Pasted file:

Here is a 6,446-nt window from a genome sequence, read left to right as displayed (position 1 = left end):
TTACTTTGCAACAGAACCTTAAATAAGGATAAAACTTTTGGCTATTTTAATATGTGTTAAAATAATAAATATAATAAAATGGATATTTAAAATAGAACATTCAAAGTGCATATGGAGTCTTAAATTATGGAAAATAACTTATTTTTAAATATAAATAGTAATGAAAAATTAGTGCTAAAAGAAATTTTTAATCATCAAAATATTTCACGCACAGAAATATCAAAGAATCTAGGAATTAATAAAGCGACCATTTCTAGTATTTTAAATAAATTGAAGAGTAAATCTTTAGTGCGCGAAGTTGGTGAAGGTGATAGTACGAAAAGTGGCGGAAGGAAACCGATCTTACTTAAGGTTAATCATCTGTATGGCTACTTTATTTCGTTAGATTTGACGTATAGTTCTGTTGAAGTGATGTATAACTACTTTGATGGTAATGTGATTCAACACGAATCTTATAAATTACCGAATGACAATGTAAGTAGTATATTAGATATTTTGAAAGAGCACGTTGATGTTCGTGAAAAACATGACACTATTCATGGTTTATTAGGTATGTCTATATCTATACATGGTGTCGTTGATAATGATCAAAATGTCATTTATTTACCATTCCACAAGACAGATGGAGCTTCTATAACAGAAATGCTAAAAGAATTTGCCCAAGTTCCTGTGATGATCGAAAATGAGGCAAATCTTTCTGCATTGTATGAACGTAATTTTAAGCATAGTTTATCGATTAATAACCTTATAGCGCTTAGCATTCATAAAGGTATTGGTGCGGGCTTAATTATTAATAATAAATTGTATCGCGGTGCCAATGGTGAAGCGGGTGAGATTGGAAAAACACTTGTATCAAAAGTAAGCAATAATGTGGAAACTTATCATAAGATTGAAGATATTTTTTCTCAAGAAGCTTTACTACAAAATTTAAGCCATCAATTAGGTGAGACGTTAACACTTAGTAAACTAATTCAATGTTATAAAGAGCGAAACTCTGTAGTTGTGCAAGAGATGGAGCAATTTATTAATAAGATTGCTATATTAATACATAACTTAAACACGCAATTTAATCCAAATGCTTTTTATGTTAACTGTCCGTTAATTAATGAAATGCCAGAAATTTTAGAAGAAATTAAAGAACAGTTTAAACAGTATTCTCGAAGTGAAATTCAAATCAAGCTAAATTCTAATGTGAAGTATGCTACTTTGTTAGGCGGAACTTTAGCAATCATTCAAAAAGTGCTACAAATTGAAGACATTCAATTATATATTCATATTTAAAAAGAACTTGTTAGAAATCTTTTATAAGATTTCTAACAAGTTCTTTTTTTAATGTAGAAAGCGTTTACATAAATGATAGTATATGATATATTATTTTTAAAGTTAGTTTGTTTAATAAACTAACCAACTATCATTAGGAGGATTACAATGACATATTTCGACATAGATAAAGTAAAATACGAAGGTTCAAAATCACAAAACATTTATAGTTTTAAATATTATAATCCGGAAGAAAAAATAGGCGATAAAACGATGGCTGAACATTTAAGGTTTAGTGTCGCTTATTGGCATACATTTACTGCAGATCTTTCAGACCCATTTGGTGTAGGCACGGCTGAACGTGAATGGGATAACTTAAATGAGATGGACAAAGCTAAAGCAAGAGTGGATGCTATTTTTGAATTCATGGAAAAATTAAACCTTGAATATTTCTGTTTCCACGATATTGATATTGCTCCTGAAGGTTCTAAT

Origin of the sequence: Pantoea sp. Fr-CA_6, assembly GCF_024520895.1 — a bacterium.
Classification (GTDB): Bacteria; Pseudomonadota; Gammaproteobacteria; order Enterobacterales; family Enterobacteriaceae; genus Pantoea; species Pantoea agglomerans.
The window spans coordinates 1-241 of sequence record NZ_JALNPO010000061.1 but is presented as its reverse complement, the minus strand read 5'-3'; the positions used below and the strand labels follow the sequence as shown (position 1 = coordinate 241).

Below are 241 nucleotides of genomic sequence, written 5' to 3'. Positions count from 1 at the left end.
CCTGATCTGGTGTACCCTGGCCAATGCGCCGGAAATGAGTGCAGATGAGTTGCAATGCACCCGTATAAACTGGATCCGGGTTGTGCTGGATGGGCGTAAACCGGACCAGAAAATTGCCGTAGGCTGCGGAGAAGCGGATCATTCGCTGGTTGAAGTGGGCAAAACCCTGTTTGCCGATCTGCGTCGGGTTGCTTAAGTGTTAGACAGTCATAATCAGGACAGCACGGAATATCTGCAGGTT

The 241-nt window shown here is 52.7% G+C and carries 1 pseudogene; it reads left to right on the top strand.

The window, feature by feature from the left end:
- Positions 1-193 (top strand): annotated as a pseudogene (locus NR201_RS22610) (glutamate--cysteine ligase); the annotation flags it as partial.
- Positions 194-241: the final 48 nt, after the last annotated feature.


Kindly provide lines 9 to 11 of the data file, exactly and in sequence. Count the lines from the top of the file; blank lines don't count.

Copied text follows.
The window, feature by feature from the left end:
- Positions 1-193 (top strand): annotated as a pseudogene (locus NR201_RS22610) (glutamate--cysteine ligase); the annotation flags it as partial.
- Positions 194-241: the final 48 nt, after the last annotated feature.